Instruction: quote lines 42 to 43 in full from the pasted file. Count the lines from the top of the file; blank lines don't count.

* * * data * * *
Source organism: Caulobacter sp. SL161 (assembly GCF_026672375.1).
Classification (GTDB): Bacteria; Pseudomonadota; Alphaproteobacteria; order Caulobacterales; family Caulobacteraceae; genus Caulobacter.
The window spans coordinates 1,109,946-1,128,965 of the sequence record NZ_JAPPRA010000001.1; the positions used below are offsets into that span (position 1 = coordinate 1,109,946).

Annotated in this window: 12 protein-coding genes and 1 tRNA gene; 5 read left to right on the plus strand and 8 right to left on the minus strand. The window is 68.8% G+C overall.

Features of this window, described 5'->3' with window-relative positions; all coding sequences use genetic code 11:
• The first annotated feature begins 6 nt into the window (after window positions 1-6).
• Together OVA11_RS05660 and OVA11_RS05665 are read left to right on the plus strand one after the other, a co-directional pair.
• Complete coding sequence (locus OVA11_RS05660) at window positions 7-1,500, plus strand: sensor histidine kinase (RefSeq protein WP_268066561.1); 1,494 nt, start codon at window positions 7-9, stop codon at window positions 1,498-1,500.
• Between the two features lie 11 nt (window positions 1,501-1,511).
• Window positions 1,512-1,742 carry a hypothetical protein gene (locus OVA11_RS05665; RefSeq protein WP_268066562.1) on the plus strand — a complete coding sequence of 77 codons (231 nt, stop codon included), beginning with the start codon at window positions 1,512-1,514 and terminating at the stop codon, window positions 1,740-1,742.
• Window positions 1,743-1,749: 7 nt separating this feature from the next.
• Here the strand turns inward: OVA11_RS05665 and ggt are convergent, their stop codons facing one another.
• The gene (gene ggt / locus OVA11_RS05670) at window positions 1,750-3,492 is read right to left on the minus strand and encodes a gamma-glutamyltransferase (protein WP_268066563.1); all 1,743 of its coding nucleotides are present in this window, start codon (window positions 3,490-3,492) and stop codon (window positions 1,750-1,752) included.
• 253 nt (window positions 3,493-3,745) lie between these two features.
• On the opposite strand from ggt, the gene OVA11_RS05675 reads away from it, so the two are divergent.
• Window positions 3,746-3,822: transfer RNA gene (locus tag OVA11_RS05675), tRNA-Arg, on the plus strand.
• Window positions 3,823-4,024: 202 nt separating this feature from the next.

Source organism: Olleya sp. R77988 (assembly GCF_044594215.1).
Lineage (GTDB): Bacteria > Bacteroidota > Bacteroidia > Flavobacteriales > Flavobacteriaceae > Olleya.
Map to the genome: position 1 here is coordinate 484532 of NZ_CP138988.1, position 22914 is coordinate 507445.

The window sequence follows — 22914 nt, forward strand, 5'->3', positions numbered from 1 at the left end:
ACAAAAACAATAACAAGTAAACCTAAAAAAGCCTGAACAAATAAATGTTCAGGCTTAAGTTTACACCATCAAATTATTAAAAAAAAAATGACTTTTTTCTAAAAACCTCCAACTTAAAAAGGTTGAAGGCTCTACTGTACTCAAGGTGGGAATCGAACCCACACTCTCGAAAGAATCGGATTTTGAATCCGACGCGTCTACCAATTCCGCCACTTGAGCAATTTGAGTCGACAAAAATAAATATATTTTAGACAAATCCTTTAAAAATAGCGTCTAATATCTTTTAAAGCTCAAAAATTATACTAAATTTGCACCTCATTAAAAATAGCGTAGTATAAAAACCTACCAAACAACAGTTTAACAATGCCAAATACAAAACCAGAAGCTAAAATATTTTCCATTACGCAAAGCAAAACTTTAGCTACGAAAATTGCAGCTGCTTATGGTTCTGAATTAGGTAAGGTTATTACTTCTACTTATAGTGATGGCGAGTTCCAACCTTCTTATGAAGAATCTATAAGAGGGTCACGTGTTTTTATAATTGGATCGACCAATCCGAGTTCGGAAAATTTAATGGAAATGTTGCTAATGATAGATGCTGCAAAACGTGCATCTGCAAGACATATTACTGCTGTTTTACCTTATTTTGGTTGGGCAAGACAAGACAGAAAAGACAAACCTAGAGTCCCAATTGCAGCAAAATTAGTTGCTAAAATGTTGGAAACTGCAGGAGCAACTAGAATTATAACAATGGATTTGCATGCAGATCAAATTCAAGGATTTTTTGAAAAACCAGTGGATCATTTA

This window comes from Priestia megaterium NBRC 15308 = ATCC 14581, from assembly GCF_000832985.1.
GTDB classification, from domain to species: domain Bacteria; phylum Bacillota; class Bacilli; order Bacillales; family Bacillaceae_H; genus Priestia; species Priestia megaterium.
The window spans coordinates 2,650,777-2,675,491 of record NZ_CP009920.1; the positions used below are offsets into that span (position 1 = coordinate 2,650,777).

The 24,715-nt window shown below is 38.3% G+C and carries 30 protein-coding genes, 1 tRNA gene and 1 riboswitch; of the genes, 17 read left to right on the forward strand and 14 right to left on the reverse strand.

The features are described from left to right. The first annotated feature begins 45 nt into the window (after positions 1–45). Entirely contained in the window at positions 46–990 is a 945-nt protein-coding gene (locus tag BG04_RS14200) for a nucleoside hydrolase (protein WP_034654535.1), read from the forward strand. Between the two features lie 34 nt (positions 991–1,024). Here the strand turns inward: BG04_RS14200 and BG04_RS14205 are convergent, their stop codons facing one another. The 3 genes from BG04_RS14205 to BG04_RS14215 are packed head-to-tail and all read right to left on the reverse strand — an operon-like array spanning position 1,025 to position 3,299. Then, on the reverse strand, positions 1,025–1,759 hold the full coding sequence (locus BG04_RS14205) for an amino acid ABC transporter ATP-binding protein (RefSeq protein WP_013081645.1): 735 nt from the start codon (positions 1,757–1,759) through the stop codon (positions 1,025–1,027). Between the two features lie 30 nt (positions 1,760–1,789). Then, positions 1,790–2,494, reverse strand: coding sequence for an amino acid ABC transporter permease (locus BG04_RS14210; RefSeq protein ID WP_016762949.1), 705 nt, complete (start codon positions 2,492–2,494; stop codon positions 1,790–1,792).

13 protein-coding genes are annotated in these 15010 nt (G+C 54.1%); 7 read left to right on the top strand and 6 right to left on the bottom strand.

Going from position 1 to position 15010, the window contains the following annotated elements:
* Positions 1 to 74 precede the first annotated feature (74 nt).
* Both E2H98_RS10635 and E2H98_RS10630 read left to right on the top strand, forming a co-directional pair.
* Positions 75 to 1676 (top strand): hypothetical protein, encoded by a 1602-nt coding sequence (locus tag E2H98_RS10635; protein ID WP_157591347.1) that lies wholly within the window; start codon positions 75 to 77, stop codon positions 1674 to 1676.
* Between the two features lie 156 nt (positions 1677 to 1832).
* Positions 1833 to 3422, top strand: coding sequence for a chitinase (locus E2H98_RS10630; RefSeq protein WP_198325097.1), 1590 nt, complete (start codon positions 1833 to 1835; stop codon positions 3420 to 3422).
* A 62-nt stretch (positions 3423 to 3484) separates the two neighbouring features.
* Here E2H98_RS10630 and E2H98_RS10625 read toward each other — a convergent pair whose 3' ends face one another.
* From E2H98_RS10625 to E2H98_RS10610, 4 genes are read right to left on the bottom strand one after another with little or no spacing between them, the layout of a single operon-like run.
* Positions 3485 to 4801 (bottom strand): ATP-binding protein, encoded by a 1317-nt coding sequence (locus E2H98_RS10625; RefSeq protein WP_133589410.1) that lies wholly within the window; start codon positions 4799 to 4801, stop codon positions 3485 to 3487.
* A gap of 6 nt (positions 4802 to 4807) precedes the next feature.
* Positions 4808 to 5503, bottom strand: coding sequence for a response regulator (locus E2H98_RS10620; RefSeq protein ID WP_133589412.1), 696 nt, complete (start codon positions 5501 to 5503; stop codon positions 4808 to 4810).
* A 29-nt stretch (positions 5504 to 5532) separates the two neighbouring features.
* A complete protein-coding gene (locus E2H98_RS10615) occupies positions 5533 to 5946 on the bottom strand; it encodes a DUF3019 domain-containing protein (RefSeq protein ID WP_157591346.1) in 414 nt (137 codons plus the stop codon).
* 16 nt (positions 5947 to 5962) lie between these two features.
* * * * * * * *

* A complete protein-coding gene (locus E2H98_RS10615) occupies positions 5533 to 5946 on the bottom strand; it encodes a DUF3019 domain-containing protein (RefSeq protein ID WP_157591346.1) in 414 nt (137 codons plus the stop codon).
* 16 nt (positions 5947 to 5962) lie between these two features.